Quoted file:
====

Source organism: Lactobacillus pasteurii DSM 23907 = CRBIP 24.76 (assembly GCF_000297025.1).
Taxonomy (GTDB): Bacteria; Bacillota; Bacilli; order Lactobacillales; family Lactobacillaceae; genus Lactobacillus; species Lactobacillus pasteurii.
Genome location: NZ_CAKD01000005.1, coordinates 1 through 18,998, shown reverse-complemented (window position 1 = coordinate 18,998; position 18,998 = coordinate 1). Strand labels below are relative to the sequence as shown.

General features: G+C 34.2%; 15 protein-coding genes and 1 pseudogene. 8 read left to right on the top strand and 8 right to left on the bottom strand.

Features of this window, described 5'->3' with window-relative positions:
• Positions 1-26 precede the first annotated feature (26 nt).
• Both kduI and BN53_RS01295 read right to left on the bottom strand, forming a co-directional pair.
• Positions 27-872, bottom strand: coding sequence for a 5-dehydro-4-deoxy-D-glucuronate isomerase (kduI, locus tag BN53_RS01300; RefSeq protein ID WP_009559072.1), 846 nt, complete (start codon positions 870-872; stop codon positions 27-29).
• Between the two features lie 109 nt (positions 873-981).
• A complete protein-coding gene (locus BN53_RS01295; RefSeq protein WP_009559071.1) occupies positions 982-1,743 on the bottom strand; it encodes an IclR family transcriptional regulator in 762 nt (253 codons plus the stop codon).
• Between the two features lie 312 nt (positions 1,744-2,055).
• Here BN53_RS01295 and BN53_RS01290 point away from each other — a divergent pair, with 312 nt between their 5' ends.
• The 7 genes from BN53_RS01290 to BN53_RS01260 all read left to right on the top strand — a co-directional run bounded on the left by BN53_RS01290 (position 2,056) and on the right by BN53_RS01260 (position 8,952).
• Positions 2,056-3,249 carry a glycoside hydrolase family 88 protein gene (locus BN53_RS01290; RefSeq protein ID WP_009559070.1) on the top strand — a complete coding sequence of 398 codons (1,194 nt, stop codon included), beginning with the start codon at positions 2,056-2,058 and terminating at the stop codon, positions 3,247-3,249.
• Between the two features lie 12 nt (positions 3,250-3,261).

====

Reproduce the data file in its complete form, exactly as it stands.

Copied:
Source organism: Lactobacillus pasteurii DSM 23907 = CRBIP 24.76 (assembly GCF_000297025.1).
Taxonomy (GTDB): Bacteria; Bacillota; Bacilli; order Lactobacillales; family Lactobacillaceae; genus Lactobacillus; species Lactobacillus pasteurii.
Genome location: NZ_CAKD01000005.1, coordinates 1 through 18,998, shown reverse-complemented (window position 1 = coordinate 18,998; position 18,998 = coordinate 1). Strand labels below are relative to the sequence as shown.

General features: G+C 34.2%; 15 protein-coding genes and 1 pseudogene. 8 read left to right on the top strand and 8 right to left on the bottom strand.

Features of this window, described 5'->3' with window-relative positions:
• Positions 1-26 precede the first annotated feature (26 nt).
• Both kduI and BN53_RS01295 read right to left on the bottom strand, forming a co-directional pair.
• Positions 27-872, bottom strand: coding sequence for a 5-dehydro-4-deoxy-D-glucuronate isomerase (kduI, locus tag BN53_RS01300; RefSeq protein ID WP_009559072.1), 846 nt, complete (start codon positions 870-872; stop codon positions 27-29).
• Between the two features lie 109 nt (positions 873-981).
• A complete protein-coding gene (locus BN53_RS01295; RefSeq protein WP_009559071.1) occupies positions 982-1,743 on the bottom strand; it encodes an IclR family transcriptional regulator in 762 nt (253 codons plus the stop codon).
• Between the two features lie 312 nt (positions 1,744-2,055).
• Here BN53_RS01295 and BN53_RS01290 point away from each other — a divergent pair, with 312 nt between their 5' ends.
• The 7 genes from BN53_RS01290 to BN53_RS01260 all read left to right on the top strand — a co-directional run bounded on the left by BN53_RS01290 (position 2,056) and on the right by BN53_RS01260 (position 8,952).
• Positions 2,056-3,249 carry a glycoside hydrolase family 88 protein gene (locus BN53_RS01290; RefSeq protein ID WP_009559070.1) on the top strand — a complete coding sequence of 398 codons (1,194 nt, stop codon included), beginning with the start codon at positions 2,056-2,058 and terminating at the stop codon, positions 3,247-3,249.
• Between the two features lie 12 nt (positions 3,250-3,261).